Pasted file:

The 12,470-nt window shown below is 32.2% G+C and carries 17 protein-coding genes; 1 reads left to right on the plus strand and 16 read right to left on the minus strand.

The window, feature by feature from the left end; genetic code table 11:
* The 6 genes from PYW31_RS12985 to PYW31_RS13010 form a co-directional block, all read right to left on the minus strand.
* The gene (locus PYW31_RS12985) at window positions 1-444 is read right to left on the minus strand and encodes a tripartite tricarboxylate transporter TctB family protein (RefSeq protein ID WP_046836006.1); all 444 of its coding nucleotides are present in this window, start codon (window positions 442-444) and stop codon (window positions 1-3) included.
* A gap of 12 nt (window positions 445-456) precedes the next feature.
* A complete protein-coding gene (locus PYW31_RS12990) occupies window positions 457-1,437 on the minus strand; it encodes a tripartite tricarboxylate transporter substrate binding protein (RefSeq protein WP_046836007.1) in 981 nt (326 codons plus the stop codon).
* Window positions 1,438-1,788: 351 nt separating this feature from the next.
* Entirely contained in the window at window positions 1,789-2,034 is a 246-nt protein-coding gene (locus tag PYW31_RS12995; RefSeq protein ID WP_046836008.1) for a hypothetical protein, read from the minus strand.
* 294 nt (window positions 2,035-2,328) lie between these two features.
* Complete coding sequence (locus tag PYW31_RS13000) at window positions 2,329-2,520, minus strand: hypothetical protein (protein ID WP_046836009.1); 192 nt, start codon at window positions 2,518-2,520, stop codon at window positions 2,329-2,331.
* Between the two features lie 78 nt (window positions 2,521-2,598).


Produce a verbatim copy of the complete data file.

The 12,470-nt window shown below is 32.2% G+C and carries 17 protein-coding genes; 1 reads left to right on the plus strand and 16 read right to left on the minus strand.

The window, feature by feature from the left end; genetic code table 11:
* The 6 genes from PYW31_RS12985 to PYW31_RS13010 form a co-directional block, all read right to left on the minus strand.
* The gene (locus PYW31_RS12985) at window positions 1-444 is read right to left on the minus strand and encodes a tripartite tricarboxylate transporter TctB family protein (RefSeq protein ID WP_046836006.1); all 444 of its coding nucleotides are present in this window, start codon (window positions 442-444) and stop codon (window positions 1-3) included.
* A gap of 12 nt (window positions 445-456) precedes the next feature.
* A complete protein-coding gene (locus PYW31_RS12990) occupies window positions 457-1,437 on the minus strand; it encodes a tripartite tricarboxylate transporter substrate binding protein (RefSeq protein WP_046836007.1) in 981 nt (326 codons plus the stop codon).
* Window positions 1,438-1,788: 351 nt separating this feature from the next.
* Entirely contained in the window at window positions 1,789-2,034 is a 246-nt protein-coding gene (locus tag PYW31_RS12995; RefSeq protein ID WP_046836008.1) for a hypothetical protein, read from the minus strand.
* 294 nt (window positions 2,035-2,328) lie between these two features.
* Complete coding sequence (locus tag PYW31_RS13000) at window positions 2,329-2,520, minus strand: hypothetical protein (protein ID WP_046836009.1); 192 nt, start codon at window positions 2,518-2,520, stop codon at window positions 2,329-2,331.
* Between the two features lie 78 nt (window positions 2,521-2,598).